What effect has digital technology had on efforts to defend and improve press and broadcasting freedom in Burma?
‘Press freedom in Burma’ – for journalists in the country this phrase is an oxymoron.
Reporters Without Borders (RSF), has ranked Burma 174th out of 178 countries surveyed for its Press Freedom Index in 2010. For the second year in a row, the only countries Burma was able to rank ahead of in the poll were Iran, Turkmenistan, North Korea and Eritrea. None of them necessarily known for their liberal mindset towards tweeting about the latest misdoings of the government.
RSF even singled Burma out as ‘internet enemy’. In their latest report they say: “They are brazenly taking advantage of a highly repressive piece of legislation, the Electronic Act of 1996, which pertains to the internet, television and radio. (…) By arresting these internet users and journalists, the junta is trying to intimidate potential critics and impose self-censorship on its citizens.”
All articles for any publication must be approved by the infamous Press Scrutiny and Registration Division, headed by a military officer.
Journalists in Burma have received draconian jail sentences for reporting information that were rather uncomfortable for the regime. In January 2010, DVB reporter Hla Hla Win received a 20-year sentence for violating the Electronic Act. Now she faces a total of 27 years in jail; her assistant, Myint Naing, faces seven.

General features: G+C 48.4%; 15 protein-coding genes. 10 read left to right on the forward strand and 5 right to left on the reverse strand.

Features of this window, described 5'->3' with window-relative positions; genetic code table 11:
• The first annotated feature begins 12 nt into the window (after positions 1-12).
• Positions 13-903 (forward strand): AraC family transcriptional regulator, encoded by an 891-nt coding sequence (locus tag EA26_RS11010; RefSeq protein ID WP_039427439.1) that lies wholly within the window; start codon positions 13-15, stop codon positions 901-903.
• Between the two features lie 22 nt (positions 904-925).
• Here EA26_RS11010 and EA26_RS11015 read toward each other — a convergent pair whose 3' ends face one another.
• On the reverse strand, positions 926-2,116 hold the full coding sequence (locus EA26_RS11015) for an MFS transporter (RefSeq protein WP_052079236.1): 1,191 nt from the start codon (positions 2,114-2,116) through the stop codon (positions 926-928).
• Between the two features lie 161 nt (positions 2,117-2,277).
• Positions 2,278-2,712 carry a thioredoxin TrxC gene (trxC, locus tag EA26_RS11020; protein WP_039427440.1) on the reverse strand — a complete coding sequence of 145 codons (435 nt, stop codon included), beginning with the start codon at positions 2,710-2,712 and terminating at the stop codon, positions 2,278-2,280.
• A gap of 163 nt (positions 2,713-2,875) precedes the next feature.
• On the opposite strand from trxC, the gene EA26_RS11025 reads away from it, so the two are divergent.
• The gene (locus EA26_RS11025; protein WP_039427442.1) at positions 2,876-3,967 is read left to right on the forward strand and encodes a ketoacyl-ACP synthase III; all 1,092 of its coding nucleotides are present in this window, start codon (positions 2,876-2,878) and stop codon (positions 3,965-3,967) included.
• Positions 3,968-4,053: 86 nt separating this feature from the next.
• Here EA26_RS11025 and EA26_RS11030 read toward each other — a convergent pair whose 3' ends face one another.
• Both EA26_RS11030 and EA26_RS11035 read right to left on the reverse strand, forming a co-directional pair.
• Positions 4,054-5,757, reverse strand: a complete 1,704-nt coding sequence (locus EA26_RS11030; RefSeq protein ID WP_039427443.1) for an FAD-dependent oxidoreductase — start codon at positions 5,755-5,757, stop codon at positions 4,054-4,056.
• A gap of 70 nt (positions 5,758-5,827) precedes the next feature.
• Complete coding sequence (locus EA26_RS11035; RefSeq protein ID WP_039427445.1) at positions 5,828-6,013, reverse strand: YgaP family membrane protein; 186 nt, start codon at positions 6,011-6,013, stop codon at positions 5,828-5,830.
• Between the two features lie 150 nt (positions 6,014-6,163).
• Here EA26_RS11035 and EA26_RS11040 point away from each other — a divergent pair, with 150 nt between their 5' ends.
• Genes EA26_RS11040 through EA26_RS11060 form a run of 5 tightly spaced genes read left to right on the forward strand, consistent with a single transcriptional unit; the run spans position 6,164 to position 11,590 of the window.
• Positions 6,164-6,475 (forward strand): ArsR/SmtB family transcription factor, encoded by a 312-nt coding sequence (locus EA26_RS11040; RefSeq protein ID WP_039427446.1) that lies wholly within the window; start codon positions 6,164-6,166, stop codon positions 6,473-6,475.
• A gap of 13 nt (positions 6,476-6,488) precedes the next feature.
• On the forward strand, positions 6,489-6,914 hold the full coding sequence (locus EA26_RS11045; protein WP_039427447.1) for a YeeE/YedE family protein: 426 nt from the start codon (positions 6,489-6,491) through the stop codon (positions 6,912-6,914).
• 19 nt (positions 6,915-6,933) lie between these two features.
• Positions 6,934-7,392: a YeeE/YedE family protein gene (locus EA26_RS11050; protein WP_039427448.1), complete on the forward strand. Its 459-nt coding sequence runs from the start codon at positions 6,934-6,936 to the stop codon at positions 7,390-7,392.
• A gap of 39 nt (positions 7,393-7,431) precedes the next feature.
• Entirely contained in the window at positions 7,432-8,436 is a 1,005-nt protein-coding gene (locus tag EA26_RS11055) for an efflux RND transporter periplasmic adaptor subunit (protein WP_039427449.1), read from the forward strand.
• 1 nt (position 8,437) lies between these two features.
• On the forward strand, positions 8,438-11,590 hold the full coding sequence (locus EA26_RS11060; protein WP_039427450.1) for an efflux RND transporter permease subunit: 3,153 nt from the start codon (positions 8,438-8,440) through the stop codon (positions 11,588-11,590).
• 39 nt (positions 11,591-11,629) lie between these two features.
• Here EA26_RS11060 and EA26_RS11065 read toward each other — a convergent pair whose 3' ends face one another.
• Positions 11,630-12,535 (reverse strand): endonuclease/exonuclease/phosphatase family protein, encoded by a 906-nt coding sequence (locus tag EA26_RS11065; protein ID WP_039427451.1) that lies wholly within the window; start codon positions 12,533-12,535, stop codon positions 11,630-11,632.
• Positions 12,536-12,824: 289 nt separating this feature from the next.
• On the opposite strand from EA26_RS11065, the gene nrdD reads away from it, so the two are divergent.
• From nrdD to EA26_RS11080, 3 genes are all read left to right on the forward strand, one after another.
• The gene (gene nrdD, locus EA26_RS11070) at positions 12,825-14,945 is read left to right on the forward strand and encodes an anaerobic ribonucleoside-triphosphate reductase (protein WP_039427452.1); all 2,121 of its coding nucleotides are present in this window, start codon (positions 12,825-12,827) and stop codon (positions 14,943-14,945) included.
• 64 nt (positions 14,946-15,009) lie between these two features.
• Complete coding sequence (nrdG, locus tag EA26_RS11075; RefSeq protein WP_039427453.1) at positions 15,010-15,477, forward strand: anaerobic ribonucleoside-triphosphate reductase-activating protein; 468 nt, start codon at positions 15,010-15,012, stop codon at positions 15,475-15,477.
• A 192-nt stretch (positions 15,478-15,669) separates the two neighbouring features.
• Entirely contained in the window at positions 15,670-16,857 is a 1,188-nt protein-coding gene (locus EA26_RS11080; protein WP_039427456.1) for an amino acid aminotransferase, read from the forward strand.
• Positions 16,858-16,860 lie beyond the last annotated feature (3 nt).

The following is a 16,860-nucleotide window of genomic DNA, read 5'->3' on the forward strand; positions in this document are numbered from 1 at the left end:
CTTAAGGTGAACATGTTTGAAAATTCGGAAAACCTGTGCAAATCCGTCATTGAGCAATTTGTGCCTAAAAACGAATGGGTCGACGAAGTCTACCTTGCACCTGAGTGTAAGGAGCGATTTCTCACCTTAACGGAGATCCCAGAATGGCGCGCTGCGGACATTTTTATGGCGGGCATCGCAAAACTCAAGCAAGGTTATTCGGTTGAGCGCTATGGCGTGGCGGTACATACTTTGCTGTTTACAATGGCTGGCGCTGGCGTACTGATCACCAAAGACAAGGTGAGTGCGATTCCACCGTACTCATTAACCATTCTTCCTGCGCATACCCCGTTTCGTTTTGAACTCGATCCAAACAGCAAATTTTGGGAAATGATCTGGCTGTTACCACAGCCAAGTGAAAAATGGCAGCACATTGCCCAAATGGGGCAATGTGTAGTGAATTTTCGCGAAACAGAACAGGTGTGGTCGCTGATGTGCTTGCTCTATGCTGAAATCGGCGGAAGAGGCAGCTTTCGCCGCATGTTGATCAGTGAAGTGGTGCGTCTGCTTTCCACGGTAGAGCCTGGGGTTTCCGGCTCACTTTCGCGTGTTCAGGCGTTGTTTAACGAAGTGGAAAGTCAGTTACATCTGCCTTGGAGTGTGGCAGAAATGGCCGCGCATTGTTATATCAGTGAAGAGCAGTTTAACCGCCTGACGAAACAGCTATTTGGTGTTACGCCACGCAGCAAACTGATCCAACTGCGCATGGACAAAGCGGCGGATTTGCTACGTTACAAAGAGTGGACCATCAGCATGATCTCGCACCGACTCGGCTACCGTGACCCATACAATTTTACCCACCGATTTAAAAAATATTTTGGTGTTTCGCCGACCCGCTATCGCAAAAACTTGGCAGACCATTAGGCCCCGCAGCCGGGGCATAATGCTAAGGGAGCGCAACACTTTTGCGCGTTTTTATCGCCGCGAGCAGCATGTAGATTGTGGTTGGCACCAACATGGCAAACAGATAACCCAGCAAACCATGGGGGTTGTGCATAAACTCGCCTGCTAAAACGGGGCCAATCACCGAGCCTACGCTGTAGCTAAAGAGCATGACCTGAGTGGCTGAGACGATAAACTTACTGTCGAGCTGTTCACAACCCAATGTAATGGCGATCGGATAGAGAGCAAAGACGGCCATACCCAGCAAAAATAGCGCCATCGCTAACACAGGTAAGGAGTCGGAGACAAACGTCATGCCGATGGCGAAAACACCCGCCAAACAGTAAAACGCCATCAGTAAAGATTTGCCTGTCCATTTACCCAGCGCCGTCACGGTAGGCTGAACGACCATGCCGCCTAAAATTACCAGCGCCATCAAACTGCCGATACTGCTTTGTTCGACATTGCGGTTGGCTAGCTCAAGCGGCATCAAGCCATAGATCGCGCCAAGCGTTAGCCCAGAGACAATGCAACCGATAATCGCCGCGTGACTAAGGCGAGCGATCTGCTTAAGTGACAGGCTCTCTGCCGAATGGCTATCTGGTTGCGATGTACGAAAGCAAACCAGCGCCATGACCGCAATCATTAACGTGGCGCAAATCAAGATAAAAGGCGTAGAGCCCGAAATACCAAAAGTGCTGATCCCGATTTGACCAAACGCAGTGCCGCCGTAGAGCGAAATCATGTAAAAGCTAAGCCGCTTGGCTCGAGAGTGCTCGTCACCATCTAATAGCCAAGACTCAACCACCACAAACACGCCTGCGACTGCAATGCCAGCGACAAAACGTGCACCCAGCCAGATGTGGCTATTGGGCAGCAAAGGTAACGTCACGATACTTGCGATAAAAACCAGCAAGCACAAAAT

It comes as no surprise that the web in Burma is fiercely monitored by the state. ‘Monitoring’ in this case means that its speed heavily slows down in periods of political tension. In 2007, during the crackdown on the uprising, the junta even pulled the plug on internet services completely.
We are the people
However, this could not keep people from getting their message to the world beyond the Burmese borders. The importance of bloggers and ‘citizen journalists’, using all kinds of digital technologies, was almost painfully obvious; as few to none Western journalists were able to remain undercover within the country.
In the follow up to this post, I will focus on how Burmese journalists manage to work around the junta’s grip of steel.